Queen City Coffee Collective just announced the newest release in its Artist Series: a rare Colombian Wush Wush coffee that comes in a canister designed by illustrator Becca Reitz. This is the third collaboration between Queen City and the FRNDS Agency that supports local artists affected by COVID-19; for the ongoing Artist Series, a different artist designs the packaging for a new coffee every month.
The RiNo-based FRNDS specializes in content creation and digital marketing and branding; it began working with Queen City three months ago to help identify and promote artists for the series. "We find people who are incredible artists who are doing incredible things...and tell more about their story, get their name out there as much as possible through captivating imagery and video assets," explains Corey Mercer, the agency's founder and creative director. The two previous packages were designed by Jon Kalisz and mural artist Hiero Veiga; this one is by Becca Reitz.
"As Denver becomes more of a creative hub, following in the footsteps of New York and L.A., we want to highlight [local artists] — especially during COVID, when we can’t connect in person as much," Mercer continues. "A lot of artists don’t have full-time studios, and we know a lot of people are being very frugal with their money. Art is typically one of those things you buy when you have more disposable income, so we want to give them any uplift we can. We're giving back to [the artists] in multiple different ways, and any boost we can provide during COVID is our goal."
Luke Byington, one of the three brothers behind Queen City, says that while the pandemic was the catalyst to getting the project started, the idea wasn't completely new. "A lot of our friends and customers have been involved in the art scene," he says, and the brothers wanted to support that scene. "With Queen City, we’ve always been pretty connected with the arts community, so we wanted to do something that’s less about coffee" and more about the art.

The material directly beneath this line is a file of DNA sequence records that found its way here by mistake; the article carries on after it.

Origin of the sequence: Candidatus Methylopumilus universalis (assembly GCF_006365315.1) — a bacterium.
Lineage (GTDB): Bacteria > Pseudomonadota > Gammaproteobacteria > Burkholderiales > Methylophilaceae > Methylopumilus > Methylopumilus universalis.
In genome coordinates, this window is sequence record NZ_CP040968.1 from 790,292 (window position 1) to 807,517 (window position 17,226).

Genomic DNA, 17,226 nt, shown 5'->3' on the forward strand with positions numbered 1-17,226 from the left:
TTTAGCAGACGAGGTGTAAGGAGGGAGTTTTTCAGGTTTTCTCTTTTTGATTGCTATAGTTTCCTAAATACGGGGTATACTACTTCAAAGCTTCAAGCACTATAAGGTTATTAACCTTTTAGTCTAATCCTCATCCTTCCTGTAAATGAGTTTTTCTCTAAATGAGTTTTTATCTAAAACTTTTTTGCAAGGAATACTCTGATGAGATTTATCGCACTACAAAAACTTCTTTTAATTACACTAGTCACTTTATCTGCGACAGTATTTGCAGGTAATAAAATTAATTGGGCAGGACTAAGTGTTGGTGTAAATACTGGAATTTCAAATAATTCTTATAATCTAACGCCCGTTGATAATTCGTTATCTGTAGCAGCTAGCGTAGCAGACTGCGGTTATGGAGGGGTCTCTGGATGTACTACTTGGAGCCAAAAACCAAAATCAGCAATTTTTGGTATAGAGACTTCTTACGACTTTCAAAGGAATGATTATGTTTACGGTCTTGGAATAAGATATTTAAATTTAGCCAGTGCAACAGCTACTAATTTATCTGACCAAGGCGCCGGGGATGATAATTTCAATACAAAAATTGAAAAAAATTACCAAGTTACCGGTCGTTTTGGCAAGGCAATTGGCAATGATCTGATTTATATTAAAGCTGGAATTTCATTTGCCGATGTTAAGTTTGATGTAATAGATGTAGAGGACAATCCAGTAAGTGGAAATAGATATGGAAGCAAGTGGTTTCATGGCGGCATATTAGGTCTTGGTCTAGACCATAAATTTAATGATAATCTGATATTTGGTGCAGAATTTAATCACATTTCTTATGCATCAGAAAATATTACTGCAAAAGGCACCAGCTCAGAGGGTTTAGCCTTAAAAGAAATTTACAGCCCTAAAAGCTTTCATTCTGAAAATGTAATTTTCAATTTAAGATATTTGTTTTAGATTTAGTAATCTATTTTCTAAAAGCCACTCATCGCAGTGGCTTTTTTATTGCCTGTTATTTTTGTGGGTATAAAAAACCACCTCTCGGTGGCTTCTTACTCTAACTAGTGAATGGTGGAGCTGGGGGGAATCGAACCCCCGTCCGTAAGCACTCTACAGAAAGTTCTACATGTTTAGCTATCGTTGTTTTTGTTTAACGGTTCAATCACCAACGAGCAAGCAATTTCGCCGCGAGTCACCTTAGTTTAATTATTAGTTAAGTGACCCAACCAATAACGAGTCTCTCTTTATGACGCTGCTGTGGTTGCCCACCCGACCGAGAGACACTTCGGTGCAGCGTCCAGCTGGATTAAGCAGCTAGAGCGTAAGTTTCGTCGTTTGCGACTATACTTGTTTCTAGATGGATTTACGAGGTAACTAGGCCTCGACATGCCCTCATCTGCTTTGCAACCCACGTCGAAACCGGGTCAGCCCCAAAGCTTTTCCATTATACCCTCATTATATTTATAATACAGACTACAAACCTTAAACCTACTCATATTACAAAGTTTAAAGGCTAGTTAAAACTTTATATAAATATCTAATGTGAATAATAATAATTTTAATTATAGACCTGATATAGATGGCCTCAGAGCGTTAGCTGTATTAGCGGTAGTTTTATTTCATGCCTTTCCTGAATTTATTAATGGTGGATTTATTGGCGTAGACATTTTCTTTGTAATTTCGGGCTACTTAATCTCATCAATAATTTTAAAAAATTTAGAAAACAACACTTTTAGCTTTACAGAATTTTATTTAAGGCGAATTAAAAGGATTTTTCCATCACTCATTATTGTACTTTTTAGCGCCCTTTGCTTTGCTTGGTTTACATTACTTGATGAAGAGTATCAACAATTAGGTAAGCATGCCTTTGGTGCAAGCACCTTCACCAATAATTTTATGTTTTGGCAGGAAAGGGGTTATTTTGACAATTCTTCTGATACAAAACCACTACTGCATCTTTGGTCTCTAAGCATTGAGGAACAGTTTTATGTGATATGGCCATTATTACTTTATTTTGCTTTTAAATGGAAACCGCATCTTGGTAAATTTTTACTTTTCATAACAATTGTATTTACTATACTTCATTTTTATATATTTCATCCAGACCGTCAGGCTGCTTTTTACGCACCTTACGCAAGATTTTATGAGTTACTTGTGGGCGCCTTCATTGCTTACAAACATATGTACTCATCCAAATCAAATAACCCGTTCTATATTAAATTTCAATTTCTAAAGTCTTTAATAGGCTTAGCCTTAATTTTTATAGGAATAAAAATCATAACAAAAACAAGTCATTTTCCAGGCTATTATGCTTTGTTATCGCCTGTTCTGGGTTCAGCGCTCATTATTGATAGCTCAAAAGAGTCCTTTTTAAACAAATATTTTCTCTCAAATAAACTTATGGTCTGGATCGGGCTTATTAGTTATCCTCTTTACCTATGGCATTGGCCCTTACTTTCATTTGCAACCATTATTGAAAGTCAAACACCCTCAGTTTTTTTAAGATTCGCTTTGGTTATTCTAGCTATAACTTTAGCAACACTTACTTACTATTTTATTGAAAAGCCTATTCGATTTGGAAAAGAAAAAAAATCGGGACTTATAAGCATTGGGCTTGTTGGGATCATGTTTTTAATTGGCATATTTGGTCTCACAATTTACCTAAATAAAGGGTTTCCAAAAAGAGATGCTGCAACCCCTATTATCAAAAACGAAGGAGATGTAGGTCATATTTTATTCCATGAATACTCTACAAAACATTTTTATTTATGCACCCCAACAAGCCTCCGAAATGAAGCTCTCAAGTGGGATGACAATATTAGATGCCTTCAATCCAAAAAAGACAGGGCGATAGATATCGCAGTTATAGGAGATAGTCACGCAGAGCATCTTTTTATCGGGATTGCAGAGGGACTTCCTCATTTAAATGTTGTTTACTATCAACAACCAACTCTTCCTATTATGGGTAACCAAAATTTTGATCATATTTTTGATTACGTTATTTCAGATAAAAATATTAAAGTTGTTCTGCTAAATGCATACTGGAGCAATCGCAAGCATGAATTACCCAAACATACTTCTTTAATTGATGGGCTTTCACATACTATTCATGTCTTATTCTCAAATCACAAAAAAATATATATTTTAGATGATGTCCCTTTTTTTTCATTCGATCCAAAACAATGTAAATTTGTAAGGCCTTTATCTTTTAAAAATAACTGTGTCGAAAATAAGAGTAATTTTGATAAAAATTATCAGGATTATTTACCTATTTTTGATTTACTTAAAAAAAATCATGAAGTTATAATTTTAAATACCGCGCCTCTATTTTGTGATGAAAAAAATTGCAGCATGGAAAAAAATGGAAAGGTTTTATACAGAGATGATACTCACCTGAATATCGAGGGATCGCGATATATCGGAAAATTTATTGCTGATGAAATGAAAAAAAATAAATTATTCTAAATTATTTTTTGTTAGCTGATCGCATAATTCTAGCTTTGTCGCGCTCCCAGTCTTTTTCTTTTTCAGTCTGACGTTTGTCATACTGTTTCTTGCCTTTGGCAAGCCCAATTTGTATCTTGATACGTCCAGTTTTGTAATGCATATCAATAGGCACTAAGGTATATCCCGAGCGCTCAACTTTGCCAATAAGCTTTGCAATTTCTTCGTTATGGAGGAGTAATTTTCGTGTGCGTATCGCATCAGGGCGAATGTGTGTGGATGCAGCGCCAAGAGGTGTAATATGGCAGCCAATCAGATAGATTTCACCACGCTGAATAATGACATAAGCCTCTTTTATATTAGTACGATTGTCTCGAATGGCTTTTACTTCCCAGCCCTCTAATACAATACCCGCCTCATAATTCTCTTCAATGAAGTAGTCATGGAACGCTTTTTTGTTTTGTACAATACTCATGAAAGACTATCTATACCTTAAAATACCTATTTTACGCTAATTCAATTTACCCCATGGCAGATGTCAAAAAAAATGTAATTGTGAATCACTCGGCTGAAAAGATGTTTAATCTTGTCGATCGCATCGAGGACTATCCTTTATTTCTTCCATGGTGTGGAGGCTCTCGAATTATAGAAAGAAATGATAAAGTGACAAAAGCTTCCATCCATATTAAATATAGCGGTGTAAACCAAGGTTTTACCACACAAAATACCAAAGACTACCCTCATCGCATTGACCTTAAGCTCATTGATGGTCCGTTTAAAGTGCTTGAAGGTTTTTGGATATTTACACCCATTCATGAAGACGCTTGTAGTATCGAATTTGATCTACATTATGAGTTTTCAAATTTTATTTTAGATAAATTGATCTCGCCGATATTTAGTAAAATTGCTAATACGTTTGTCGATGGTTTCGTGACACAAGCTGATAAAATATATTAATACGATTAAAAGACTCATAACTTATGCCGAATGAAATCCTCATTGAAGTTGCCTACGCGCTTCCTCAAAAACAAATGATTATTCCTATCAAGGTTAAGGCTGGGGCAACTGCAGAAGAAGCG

Before she had a studio in RiNo, Reitz worked on projects out of Bellwether, a coffeehouse at 5216 East Colfax Avenue where the Byingtons originally did all of the roasting for Queen City before moving into their own space. (They now have two locations.) "It's fun to do something where I have free rein a little," she says. "I have a lot of work that's super-illustrative, mystical-illustration style...but that’s only 10 to 20 percent of my work. The rest of my time I’m a designer, so I saw it was an opportunity to pull in some of my creative illustrations."
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The coffee itself is considered a work of art by many fans of rare beans. Byington explains that Wush Wush is "an Ethiopian varietal grown in Colombia — a wild-fermented coffee that goes through a crazy process before we get it. The way we describe it is a kombucha fermentation on the nose and watermelon fruit. When people think Colombian coffee, they think chocolate and nutty. This is not an everyday drink; it’s definitely an experience. The producers of this amazing coffee, the Gutierrez family of Finca Monteverde, supplied just a nano-lot of the coffee, so there's only a handful of six-ounce canisters available."
The two Queen City coffee shops are open from 6:30 a.m. to 2:30 p.m. daily, with service at walk-up windows and outdoor seating only. The Baker location, at 305 West First Avenue, has always had a walk-up window, and the Five Points outpost, at 2962 Welton Street, recently added one to minimize contact inside the shop. "The past two were available at our walk-up windows," Byington says of the Artist Series coffees. "But [Wush Wush] is only available for pre-order online because it’s kind of a special coffee. Any leftover will be at the walk-up window." A sticker of Reitz's design is available at both locations.
Visit Queen City's online store to purchase a six-ounce container of Wush Wush for $25. To receive advance notification for the next Queen City Coffee Artist Series collaboration, follow @queencitycoffee or @FRNDSAgency on Instagram, then send an Instagram DM to either account.